Advertisement

Mechanics Preliminaries

  • Y.-L. Shen
Chapter

Abstract

Mechanics is the “language” used for describing the mechanical behavior of materials. An understanding of basic constitutive models, such as elasticity and plasticity, is essential for undertaking deformation analyses. In this chapter the fundamental ­concepts and field equations are reviewed. The contents are limited to topics that are within the scope of this book and are intentionally terse. Readers who seek detailed information on solid mechanics may consult specialized textbooks (e.g., [1–7]). Other relatively brief overviews may also be found in the chapters of Refs. [8–10]. Issues concerning implementation of numerical modeling will also be addressed toward the end of the chapter.

Keywords

Maximum Principal Stress Uniaxial Loading Effective Plastic Strain Constitutive Material Model Kinematic Hardening Model 
These keywords were added by machine and not by the authors. This process is experimental and the keywords may be updated as the learning algorithm improves.

References

  1. 1.
    G. T. Mase and G. E. Mase (1999) Continuum mechanics for engineers, 2nd ed., CRC Press, Boca Raton, Florida.MATHCrossRefGoogle Scholar
  2. 2.
    L. E. Malvern (1969) Introduction to the mechanics of a continuous medium, Prentice-Hall, Englewood Cliffs, New Jersey.Google Scholar
  3. 3.
    Y. C. Fung (1965) Foundations of solid mechanics, Prentice-Hall, Englewood Cliffs, New Jersey.Google Scholar
  4. 4.
    B. A. Boley and J. H. Weiner (1997) Theory of thermal stresses, Dover Publications, Mineola, New York.MATHGoogle Scholar
  5. 5.
    S. P. Timoshenko and J. N. Goodier (1970) Theory of elasticity, McGraw-Hill, New York.MATHGoogle Scholar
  6. 6.
    A. Mendelson (1968) Plasticity: theory and application, MacMillan, New York.Google Scholar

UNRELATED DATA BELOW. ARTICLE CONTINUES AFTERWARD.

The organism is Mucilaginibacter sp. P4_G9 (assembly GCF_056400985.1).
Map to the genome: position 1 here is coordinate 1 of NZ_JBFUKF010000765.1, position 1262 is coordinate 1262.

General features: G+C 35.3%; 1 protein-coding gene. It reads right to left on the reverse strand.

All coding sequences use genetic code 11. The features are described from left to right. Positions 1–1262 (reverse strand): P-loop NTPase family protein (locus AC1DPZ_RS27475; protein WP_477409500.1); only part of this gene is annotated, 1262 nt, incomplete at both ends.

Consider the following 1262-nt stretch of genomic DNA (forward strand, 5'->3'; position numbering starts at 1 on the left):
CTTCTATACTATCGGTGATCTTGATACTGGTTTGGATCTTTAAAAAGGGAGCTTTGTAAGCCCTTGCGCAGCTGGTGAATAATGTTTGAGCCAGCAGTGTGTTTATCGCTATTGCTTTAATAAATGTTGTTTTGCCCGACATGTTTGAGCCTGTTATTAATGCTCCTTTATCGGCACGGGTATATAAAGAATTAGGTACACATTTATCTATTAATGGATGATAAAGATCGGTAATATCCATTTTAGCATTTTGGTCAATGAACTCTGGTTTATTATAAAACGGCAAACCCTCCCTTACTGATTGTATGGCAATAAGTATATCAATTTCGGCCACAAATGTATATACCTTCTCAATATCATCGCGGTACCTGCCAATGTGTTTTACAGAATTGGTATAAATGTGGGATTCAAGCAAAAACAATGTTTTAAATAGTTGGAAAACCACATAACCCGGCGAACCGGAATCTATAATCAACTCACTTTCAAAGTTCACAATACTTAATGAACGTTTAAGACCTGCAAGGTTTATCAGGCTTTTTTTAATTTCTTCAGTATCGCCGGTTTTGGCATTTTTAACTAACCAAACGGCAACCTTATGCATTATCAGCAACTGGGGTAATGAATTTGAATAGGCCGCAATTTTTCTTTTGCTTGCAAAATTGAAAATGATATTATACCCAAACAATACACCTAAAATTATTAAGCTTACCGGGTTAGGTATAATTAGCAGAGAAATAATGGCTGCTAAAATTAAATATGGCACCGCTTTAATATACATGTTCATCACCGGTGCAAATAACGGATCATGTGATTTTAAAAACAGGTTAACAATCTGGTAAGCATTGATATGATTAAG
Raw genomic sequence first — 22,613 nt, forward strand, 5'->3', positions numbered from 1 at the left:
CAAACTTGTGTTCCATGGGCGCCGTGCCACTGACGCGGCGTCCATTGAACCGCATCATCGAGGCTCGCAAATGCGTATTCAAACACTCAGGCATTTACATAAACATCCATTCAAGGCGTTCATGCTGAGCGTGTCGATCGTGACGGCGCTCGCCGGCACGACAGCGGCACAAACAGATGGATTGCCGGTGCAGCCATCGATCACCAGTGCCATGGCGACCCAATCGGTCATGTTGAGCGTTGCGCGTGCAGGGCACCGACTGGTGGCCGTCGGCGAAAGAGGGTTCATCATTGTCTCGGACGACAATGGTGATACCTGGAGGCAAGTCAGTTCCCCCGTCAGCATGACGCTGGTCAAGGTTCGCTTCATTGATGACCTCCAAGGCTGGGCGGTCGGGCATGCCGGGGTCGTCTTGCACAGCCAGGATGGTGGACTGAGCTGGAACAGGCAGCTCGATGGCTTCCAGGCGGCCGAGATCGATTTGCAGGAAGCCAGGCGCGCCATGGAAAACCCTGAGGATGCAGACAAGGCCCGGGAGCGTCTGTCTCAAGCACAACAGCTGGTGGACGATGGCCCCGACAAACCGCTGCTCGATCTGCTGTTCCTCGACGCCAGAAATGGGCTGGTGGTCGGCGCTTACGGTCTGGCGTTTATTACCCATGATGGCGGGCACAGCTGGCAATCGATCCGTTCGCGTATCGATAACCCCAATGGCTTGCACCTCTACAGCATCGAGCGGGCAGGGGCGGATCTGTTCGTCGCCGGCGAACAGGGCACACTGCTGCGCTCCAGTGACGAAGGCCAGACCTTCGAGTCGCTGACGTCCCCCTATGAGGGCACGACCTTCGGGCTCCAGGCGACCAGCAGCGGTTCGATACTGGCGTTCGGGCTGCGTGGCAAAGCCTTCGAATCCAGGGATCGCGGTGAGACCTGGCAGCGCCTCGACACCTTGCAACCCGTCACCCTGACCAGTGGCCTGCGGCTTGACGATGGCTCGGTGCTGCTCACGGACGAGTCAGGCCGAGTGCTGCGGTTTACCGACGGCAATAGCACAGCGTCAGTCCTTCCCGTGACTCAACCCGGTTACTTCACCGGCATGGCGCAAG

7. 7.
    R. Hill (1950) The mathematical theory of plasticity, Oxford University Press, Oxford.MATHGoogle Scholar
  8. 8.
    M. F. Kanninen and C. H. Popelar (1985) Advanced fracture mechanics, Oxford University Press, New York.MATHGoogle Scholar
  9. 9.
    J. Roesler, H. Harders and M. Baeker (2007) Mechanical behavior of engineering materials, Springer, New York.Google Scholar
  10. 10.
    W. Soboyejo (2003) Mechanical properties of engineered materials, Marcel Dekker, New York.Google Scholar
  11. 11.
    W. Ramberg and W. R. Osgood (1943) “Description of stress–strain curves by three parameters,” Technical Note No. 902, National Advisory Committee for Aeronautics, Washington D.C.Google Scholar
  12. 12.
    S. Suresh (1998) Fatigue of materials, 2nd ed., Cambridge University Press, Cambridge.CrossRefGoogle Scholar
  13. 13.
    T. J. Chung (2007) General continuum mechanics, Cambridge University Press, Cambridge.MATHGoogle Scholar
  14. 14.
    H. J. Frost and M. F. Ashby (1982) Deformation mechanism maps, Pergamon Press, Oxford.Google Scholar
  15. 15.
    S. Timoshenko (1925) “Analysis of bi-metal thermostats,” Journal of Optical Society of America, vol. 11, pp. 233–255.CrossRefGoogle Scholar
  16. 16.
    C. T. Lin (1996) “Thermally induced deformation of multi-layered materials: analytical and engineering formulations,” Master Thesis, Massachusetts Institute of Technology, Cambridge.Google Scholar
  17. 17.
    L. B. Freund and S. Suresh (2003) Thin film materials – Stress, defect formation and surface evolution, Cambridge University Press, Cambridge.Google Scholar
  18. 18.
    J. Fish and T. Belytschko (2007) A first course in finite elements, Wiley, New York.MATHCrossRefGoogle Scholar
  19. 19.
    O. C. Zienkiewicz, R. L. Taylor and J. Z. Zhu (2005) The finite element method: its basis and fundamentals, 6th ed., Elsevier Butterworth-Heinemann, Oxford.MATHGoogle Scholar
  20. 20.
    J. N. Reddy (1993) An introduction to the finite element method, 2nd ed., McGraw-Hill, New York.Google Scholar
  21. 21.
    J. F. Nye (1972) Physical properties of crystals – Their representation by tensors and matrices, Oxford University Press, London.Google Scholar
  22. 22.
    W. A. Backofen (1972) Deformation processing, Addison-Wesley, Reading, Massachusetts.Google Scholar

Copyright information

© Springer Science+Business Media, LLC 2010

Authors and Affiliations

  • Y.-L. Shen
    • 1
  1. 1.Dept. Mechanical EngineeringUniversity of New MexicoAlbuquerqueUSA

Personalised recommendations